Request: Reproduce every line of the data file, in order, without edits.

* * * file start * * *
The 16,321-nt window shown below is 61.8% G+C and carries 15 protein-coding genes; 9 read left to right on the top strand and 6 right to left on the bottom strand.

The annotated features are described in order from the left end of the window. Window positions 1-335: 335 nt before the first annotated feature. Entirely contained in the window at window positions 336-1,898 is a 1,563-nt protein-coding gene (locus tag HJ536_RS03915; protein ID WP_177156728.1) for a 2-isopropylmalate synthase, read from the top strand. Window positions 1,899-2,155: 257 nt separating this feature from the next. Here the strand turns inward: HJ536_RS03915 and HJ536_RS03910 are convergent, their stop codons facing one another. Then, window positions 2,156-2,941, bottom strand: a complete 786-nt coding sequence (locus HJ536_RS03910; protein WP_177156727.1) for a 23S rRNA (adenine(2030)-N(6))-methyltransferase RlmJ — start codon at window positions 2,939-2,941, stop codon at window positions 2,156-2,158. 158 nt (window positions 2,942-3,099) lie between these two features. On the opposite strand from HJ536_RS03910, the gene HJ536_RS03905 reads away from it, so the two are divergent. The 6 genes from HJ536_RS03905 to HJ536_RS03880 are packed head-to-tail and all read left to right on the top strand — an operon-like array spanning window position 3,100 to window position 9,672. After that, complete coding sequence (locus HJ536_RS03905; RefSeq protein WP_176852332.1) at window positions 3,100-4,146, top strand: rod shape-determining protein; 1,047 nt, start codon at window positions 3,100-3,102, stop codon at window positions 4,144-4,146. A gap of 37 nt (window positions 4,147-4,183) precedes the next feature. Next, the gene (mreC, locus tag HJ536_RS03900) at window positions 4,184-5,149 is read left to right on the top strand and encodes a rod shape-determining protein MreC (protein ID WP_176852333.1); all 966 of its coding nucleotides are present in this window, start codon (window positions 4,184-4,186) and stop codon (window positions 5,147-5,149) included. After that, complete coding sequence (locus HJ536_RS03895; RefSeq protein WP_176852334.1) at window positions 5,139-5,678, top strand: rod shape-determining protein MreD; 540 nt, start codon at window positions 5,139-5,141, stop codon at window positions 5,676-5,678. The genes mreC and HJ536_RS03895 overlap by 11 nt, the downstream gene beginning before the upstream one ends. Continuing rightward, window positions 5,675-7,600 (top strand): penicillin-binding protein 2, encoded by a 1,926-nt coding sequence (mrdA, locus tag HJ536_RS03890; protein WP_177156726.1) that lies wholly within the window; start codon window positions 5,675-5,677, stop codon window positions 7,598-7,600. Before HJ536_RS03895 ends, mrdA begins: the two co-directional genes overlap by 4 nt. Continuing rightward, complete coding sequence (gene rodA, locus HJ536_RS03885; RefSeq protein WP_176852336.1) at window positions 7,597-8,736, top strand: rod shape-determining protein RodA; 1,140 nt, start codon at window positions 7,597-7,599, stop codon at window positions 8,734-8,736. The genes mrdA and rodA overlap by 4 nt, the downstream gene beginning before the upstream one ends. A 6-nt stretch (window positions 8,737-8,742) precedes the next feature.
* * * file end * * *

The 16,321-nt window shown below is 61.8% G+C and carries 15 protein-coding genes; 9 read left to right on the top strand and 6 right to left on the bottom strand.

The annotated features are described in order from the left end of the window. Window positions 1-335: 335 nt before the first annotated feature. Entirely contained in the window at window positions 336-1,898 is a 1,563-nt protein-coding gene (locus tag HJ536_RS03915; protein ID WP_177156728.1) for a 2-isopropylmalate synthase, read from the top strand. Window positions 1,899-2,155: 257 nt separating this feature from the next. Here the strand turns inward: HJ536_RS03915 and HJ536_RS03910 are convergent, their stop codons facing one another. Then, window positions 2,156-2,941, bottom strand: a complete 786-nt coding sequence (locus HJ536_RS03910; protein WP_177156727.1) for a 23S rRNA (adenine(2030)-N(6))-methyltransferase RlmJ — start codon at window positions 2,939-2,941, stop codon at window positions 2,156-2,158. 158 nt (window positions 2,942-3,099) lie between these two features. On the opposite strand from HJ536_RS03910, the gene HJ536_RS03905 reads away from it, so the two are divergent. The 6 genes from HJ536_RS03905 to HJ536_RS03880 are packed head-to-tail and all read left to right on the top strand — an operon-like array spanning window position 3,100 to window position 9,672. After that, complete coding sequence (locus HJ536_RS03905; RefSeq protein WP_176852332.1) at window positions 3,100-4,146, top strand: rod shape-determining protein; 1,047 nt, start codon at window positions 3,100-3,102, stop codon at window positions 4,144-4,146. A gap of 37 nt (window positions 4,147-4,183) precedes the next feature. Next, the gene (mreC, locus tag HJ536_RS03900) at window positions 4,184-5,149 is read left to right on the top strand and encodes a rod shape-determining protein MreC (protein ID WP_176852333.1); all 966 of its coding nucleotides are present in this window, start codon (window positions 4,184-4,186) and stop codon (window positions 5,147-5,149) included. After that, complete coding sequence (locus HJ536_RS03895; RefSeq protein WP_176852334.1) at window positions 5,139-5,678, top strand: rod shape-determining protein MreD; 540 nt, start codon at window positions 5,139-5,141, stop codon at window positions 5,676-5,678. The genes mreC and HJ536_RS03895 overlap by 11 nt, the downstream gene beginning before the upstream one ends. Continuing rightward, window positions 5,675-7,600 (top strand): penicillin-binding protein 2, encoded by a 1,926-nt coding sequence (mrdA, locus tag HJ536_RS03890; protein WP_177156726.1) that lies wholly within the window; start codon window positions 5,675-5,677, stop codon window positions 7,598-7,600. Before HJ536_RS03895 ends, mrdA begins: the two co-directional genes overlap by 4 nt. Continuing rightward, complete coding sequence (gene rodA, locus HJ536_RS03885; RefSeq protein WP_176852336.1) at window positions 7,597-8,736, top strand: rod shape-determining protein RodA; 1,140 nt, start codon at window positions 7,597-7,599, stop codon at window positions 8,734-8,736. The genes mrdA and rodA overlap by 4 nt, the downstream gene beginning before the upstream one ends. A 6-nt stretch (window positions 8,737-8,742) precedes the next feature.